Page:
Our first stop was the classic Winchester Mystery House, the only attraction in San Jose to regularly feature in documentaries on the Discovery Channel and the History Channel. The basic story is this: Sarah Winchester, wife of the heir to the Winchester Rifle Co., moved out to San Jose after the deaths of her husband and daughter. She did this on the advice of a medium, who told her that as long as she kept building and building, the spirits of those killed by the Winchester rifle couldn't get her, and she would live forever. So for several decades, Sarah had crews working on her home non-stop, and the crazy mess of a house that she created has become a local landmark. There are stairs that lead to nowhere, windows that face into walls, cupboards only an inch deep, and doors that open into the air - two or three stories off the ground.
It's gotten really expensive to visit the House - a single adult ticket now costs $33.00! Seanie and I thought it funny that the House now offers a "season pass" - it's not as if the house changes, so I find it hard to imagine what one would do with a season pass. The tour isn't that exciting. Our guide knew her script and she did her job well enough, but we were constantly getting held up by people straggling off from the group. It was pretty obvious that a group of 3-4 people was taking pictures in each room - which is theoretically forbidden - but she didn't do anything to stop them, or even reprimand them to try 'n' keep up. I remember from the good ol' days at the Egyptian Museum how frustrating it could be to stop people from behaving badly. It seems a pity that the House can't just add a second guide to each tour - with one person leading the way and one person bringing up the rear, the problem would be fixed easily enough. But as my husband said, that would double their costs, so it would never happen.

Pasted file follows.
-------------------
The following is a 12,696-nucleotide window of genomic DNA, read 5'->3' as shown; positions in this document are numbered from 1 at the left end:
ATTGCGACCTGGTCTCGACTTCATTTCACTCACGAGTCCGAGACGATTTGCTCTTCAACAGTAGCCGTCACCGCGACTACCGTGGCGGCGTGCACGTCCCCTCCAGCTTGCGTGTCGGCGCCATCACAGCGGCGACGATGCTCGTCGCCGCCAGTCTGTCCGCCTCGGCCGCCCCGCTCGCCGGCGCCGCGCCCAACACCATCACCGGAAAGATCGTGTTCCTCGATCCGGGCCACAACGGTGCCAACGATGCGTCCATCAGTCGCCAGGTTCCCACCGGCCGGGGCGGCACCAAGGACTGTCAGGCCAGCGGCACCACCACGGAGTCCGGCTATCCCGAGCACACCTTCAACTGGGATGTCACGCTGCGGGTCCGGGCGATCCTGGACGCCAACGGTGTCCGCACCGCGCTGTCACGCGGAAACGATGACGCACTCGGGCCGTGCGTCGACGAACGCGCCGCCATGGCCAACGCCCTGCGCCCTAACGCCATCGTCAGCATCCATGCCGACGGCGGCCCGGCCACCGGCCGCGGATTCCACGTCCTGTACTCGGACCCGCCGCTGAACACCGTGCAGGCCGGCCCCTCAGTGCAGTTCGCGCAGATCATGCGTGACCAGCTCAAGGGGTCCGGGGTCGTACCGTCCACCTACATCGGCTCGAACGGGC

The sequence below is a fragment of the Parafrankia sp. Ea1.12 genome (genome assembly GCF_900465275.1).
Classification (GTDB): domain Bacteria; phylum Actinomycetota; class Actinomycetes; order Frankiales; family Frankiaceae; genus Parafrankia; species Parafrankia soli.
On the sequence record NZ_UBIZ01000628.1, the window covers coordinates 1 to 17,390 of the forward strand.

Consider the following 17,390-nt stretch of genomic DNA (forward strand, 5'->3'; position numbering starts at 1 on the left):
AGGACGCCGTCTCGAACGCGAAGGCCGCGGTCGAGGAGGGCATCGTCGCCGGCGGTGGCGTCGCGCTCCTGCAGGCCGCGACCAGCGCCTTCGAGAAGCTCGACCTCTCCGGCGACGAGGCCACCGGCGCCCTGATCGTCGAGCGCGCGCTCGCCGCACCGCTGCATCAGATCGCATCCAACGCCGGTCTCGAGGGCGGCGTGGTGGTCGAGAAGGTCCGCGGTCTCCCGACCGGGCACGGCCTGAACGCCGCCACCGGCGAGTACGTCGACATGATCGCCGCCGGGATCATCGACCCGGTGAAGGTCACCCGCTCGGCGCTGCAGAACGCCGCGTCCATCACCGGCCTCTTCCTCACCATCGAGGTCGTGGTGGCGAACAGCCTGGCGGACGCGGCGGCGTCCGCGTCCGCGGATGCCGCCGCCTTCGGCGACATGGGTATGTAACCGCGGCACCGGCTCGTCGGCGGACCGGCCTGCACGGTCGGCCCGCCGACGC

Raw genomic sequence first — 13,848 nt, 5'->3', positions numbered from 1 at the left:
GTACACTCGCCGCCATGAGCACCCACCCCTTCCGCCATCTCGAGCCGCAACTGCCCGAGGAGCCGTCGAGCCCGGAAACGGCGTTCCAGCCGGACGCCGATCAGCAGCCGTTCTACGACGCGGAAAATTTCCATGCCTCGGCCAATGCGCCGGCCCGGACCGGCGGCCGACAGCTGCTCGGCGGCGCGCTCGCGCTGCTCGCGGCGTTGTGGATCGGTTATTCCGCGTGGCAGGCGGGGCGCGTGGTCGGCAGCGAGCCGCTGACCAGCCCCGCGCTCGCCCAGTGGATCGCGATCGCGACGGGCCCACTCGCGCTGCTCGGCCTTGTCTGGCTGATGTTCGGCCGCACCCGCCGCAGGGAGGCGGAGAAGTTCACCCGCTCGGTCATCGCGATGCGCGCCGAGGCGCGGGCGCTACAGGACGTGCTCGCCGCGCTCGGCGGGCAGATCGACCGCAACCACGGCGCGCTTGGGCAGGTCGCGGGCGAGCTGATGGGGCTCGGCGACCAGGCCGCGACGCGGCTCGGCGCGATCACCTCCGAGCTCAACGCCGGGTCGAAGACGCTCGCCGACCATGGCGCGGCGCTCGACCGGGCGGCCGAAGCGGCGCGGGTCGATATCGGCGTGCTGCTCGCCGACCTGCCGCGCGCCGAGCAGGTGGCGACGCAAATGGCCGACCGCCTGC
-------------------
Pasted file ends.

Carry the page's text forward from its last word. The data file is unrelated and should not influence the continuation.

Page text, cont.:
The next stop on our list of MUST DO things was the Tesla show room. The guys had ridden in the back seat of a Tesla over the weekend at their work conference, and Alexis was super-excited to visit the show room in Santana Row. So we must have spent at least half an hour at Tesla, as the two boys crawled around the car and debated the merits of buying a Tesla hat vs a Tesla t-shirt, and I played Solitaire on my iPod.
After Tesla, my husband drove us to Fry's Electronics. It's a store that sells, well, all the computers and TVs and appliances and DVDs and tech-things you can imagine. Apparently, it's a fairly local chain, so Alexis wanted to see this legendary superstore of geekiness. Who knew that Fry's could be so exciting? Not me. After five minutes I was squirming and having flashbacks to being dragged around Fry's as a child with my mother, but the two men were in heaven. Randomly, Fry's was having a sale on freeze-dried "astronaut" ice cream, so Seanie bought a package of mint chocolate chip ice cream for us to snack on. As we were leaving Fry's, a guy came up to us and asked for money to buy food. We didn't have any cash, but Seanie offered him the ice cream - and to our surprise, he took it. I hope he enjoyed it, and that he managed to get some real food because he must have been pretty hungry for astronaut ice cream to sound appealing.
One of Seanie's other coworkers, who hails from Utah, was still in town so we met up with him at Minato's in San Jose's Japantown. The three of them spent most of the evening talking about work-related this and that, but they had the grace to feel bad about it. I didn't much care - whenever they launched into technobabble my eyes glazed over, but drama between coworkers is universal so that gossip was certainly entertaining, even if I didn't know the men involved. After we ate, everyone came back to our place to hang out and watch Back to the Future.